One quality above all others gives your sermon intro the hook it needs. Here’s how to work that quality into your intro.
All ad writers agree that a headline is the most important part of any ad. Famous ad writer David Ogilvy once said, “On the average, five times as many people read the headline as read the body copy. When you have written your headline, you have spent eighty cents out of your dollar.”
Writers have adapted this adage into a general rule to spend 80% of their time writing the headline.
For preachers, the headline is the sermon intro—not in terms of time spent (that should probably go toward prayer and exegesis), but in terms of what matters most for getting your audience’s undivided attention.
And the way to get that attention?
That’s what preacher and author Lucas O’Neill argues in his book Preaching to Be Heard: Delivering Sermons That Command Attention.
In these excerpts, O’Neill describes:
- Where to get the tension (Answer: the text itself. This is similar to Bryan Chapell’s concept of the Fallen Condition Focus from Christ-Centered Preaching.)
- How to weave that tension into your intro
Where to get the tension
Tension is birthed at the revealing of a need. For the preacher concerned with winning attention, the introduction is not merely a prelude to information. It is setting the table for the tension that will be resolved by the text of Scripture. As expository preachers, we don’t set the text aside to address what we think the listener’s questions are. Instead, we need to convince them that they have questions that this text answers. The introduction must communicate why the text must be given attention. Your audience may not have walked in understanding why they need this Scripture passage, but after your introduction they should. Rather than assuming your listeners understand their need for the passage, you must show them why they personally need it—why they should be concerned with this text. And this must happen before the text is exposited. When describing David Cook’s preaching effectiveness, Simon Vibert notes that he “actively seeks to enter the world of the listener before assuming that the listener will enter into the world of his sermon.” The preacher does this by revealing a need.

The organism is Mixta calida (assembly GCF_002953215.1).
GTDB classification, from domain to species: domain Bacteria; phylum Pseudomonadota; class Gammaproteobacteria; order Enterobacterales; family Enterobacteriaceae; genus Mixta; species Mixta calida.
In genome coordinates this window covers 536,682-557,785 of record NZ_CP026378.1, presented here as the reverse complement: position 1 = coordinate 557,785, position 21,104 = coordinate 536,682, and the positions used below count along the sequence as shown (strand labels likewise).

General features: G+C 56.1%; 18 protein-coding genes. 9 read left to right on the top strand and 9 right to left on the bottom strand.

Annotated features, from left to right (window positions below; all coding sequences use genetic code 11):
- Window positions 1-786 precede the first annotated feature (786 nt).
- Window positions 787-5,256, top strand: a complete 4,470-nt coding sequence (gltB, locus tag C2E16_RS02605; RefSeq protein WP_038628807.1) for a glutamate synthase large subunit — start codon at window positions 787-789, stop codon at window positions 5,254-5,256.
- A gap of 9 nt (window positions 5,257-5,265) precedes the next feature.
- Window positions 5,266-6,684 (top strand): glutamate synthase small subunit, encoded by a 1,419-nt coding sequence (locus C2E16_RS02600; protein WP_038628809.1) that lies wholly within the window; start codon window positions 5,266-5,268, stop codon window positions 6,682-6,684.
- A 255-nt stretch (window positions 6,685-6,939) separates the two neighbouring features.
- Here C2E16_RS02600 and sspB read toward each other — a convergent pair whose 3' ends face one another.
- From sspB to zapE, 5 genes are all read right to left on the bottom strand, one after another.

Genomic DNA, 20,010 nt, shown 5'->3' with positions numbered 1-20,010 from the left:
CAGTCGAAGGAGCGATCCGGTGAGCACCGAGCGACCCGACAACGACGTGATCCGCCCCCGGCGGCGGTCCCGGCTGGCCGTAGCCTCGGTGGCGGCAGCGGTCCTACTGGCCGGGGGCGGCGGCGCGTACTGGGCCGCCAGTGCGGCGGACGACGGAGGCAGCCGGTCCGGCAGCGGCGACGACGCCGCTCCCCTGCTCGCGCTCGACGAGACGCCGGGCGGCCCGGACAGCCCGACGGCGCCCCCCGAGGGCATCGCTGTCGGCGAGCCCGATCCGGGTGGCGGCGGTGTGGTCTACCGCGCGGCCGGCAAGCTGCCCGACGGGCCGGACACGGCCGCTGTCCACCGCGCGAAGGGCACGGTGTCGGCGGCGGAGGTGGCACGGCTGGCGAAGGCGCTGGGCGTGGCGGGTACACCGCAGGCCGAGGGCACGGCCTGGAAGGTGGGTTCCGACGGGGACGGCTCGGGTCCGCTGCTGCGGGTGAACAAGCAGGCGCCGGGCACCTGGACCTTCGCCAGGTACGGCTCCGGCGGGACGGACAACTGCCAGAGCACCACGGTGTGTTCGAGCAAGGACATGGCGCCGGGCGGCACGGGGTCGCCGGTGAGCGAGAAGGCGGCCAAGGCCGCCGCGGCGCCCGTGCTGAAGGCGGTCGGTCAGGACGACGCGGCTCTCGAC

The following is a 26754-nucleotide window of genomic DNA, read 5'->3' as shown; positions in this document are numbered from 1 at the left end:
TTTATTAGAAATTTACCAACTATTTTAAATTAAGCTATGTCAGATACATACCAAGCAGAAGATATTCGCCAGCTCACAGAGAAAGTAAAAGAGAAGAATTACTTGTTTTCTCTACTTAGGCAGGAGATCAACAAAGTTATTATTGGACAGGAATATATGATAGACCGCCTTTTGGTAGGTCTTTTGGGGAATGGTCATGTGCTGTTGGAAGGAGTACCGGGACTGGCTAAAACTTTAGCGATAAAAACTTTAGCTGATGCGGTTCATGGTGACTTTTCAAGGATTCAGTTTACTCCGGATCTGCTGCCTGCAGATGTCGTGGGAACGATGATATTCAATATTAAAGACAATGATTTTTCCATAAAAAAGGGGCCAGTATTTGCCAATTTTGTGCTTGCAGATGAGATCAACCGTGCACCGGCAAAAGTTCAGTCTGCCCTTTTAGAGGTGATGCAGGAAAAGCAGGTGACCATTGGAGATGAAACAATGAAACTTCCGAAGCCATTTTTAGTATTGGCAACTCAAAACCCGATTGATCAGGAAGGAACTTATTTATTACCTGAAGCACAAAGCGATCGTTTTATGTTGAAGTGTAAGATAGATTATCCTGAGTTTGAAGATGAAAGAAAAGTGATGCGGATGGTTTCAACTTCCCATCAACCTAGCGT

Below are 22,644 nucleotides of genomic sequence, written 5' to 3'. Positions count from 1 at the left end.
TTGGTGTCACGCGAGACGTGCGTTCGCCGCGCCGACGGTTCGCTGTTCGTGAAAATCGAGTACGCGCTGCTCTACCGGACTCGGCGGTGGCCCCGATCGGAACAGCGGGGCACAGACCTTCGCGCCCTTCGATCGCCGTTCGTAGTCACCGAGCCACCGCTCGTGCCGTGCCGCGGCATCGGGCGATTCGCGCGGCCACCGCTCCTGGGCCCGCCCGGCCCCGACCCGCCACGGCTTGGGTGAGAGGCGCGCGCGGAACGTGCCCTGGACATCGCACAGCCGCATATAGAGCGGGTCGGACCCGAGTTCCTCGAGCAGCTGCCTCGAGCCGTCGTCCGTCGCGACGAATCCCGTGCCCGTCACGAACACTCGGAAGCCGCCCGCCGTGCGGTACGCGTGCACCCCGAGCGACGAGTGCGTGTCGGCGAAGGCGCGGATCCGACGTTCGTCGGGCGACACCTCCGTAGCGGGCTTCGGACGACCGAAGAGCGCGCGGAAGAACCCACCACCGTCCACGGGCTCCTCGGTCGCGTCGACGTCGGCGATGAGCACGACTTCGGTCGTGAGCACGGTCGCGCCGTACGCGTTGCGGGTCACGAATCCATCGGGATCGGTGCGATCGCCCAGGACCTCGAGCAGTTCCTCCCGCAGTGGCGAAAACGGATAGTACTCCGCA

Revealing the need captures interest. There are many variables when it comes to what impedes a listener’s attention. Emotional barriers, poor listening skills, mental or physical distractions—to name a few. But the element that is most in the speaker’s control is gaining the listeners’ attention by piquing interest. The listeners will decide whether they will listen almost right on contact. And we can do something about that. Pierre Marcel, author of The Relevance of Preaching, put it wisely: “Believers must know that the preached word, to be relevant, must be drawn from Scripture.” He continued: “What, then, is the first condition of the relevance of the preached word? It is that this preaching be drawn from the ever relevant revelation of the Holy Scripture.” Scripture is both how we win attention and that to which we point attention.